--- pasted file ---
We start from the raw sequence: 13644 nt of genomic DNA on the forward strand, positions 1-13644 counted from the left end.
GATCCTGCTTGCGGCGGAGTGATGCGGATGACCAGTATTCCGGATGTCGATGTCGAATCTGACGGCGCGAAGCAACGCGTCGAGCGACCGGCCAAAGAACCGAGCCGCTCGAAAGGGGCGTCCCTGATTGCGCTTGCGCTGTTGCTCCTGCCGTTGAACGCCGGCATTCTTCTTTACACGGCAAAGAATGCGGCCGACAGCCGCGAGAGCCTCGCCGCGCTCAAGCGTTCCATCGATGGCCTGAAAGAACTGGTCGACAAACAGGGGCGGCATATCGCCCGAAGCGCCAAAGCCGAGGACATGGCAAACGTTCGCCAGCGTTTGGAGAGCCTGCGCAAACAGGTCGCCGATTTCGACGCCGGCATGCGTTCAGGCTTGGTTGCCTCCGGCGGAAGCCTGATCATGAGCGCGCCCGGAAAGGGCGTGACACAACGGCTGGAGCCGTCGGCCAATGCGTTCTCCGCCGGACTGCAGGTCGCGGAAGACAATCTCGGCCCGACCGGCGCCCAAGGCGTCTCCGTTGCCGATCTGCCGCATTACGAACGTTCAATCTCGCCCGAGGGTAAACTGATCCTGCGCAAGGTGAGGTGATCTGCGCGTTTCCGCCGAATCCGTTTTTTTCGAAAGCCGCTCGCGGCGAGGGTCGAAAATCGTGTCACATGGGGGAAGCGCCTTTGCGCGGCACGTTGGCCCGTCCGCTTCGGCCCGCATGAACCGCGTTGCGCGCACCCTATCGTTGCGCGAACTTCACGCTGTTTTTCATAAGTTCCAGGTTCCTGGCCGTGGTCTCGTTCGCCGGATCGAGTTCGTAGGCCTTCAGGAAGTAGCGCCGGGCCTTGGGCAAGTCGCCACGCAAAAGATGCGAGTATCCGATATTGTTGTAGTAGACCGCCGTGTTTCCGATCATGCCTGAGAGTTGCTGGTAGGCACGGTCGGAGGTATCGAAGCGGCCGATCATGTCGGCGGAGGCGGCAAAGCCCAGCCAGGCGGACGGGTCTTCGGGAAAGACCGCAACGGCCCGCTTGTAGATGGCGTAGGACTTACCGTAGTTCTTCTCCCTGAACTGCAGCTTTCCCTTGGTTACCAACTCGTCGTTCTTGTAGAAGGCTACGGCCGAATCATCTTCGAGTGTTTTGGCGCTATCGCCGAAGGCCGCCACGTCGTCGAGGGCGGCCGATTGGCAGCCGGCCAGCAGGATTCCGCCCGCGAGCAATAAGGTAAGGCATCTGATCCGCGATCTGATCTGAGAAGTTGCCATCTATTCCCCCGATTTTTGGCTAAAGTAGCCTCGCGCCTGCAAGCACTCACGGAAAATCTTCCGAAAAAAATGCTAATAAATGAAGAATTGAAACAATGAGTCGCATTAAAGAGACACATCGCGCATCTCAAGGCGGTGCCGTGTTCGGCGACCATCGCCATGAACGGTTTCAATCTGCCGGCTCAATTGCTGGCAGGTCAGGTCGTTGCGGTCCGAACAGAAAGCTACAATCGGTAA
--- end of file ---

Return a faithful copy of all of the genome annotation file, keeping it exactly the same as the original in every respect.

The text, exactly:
We start from the raw sequence: 13644 nt of genomic DNA on the forward strand, positions 1-13644 counted from the left end.
GATCCTGCTTGCGGCGGAGTGATGCGGATGACCAGTATTCCGGATGTCGATGTCGAATCTGACGGCGCGAAGCAACGCGTCGAGCGACCGGCCAAAGAACCGAGCCGCTCGAAAGGGGCGTCCCTGATTGCGCTTGCGCTGTTGCTCCTGCCGTTGAACGCCGGCATTCTTCTTTACACGGCAAAGAATGCGGCCGACAGCCGCGAGAGCCTCGCCGCGCTCAAGCGTTCCATCGATGGCCTGAAAGAACTGGTCGACAAACAGGGGCGGCATATCGCCCGAAGCGCCAAAGCCGAGGACATGGCAAACGTTCGCCAGCGTTTGGAGAGCCTGCGCAAACAGGTCGCCGATTTCGACGCCGGCATGCGTTCAGGCTTGGTTGCCTCCGGCGGAAGCCTGATCATGAGCGCGCCCGGAAAGGGCGTGACACAACGGCTGGAGCCGTCGGCCAATGCGTTCTCCGCCGGACTGCAGGTCGCGGAAGACAATCTCGGCCCGACCGGCGCCCAAGGCGTCTCCGTTGCCGATCTGCCGCATTACGAACGTTCAATCTCGCCCGAGGGTAAACTGATCCTGCGCAAGGTGAGGTGATCTGCGCGTTTCCGCCGAATCCGTTTTTTTCGAAAGCCGCTCGCGGCGAGGGTCGAAAATCGTGTCACATGGGGGAAGCGCCTTTGCGCGGCACGTTGGCCCGTCCGCTTCGGCCCGCATGAACCGCGTTGCGCGCACCCTATCGTTGCGCGAACTTCACGCTGTTTTTCATAAGTTCCAGGTTCCTGGCCGTGGTCTCGTTCGCCGGATCGAGTTCGTAGGCCTTCAGGAAGTAGCGCCGGGCCTTGGGCAAGTCGCCACGCAAAAGATGCGAGTATCCGATATTGTTGTAGTAGACCGCCGTGTTTCCGATCATGCCTGAGAGTTGCTGGTAGGCACGGTCGGAGGTATCGAAGCGGCCGATCATGTCGGCGGAGGCGGCAAAGCCCAGCCAGGCGGACGGGTCTTCGGGAAAGACCGCAACGGCCCGCTTGTAGATGGCGTAGGACTTACCGTAGTTCTTCTCCCTGAACTGCAGCTTTCCCTTGGTTACCAACTCGTCGTTCTTGTAGAAGGCTACGGCCGAATCATCTTCGAGTGTTTTGGCGCTATCGCCGAAGGCCGCCACGTCGTCGAGGGCGGCCGATTGGCAGCCGGCCAGCAGGATTCCGCCCGCGAGCAATAAGGTAAGGCATCTGATCCGCGATCTGATCTGAGAAGTTGCCATCTATTCCCCCGATTTTTGGCTAAAGTAGCCTCGCGCCTGCAAGCACTCACGGAAAATCTTCCGAAAAAAATGCTAATAAATGAAGAATTGAAACAATGAGTCGCATTAAAGAGACACATCGCGCATCTCAAGGCGGTGCCGTGTTCGGCGACCATCGCCATGAACGGTTTCAATCTGCCGGCTCAATTGCTGGCAGGTCAGGTCGTTGCGGTCCGAACAGAAAGCTACAATCGGTAA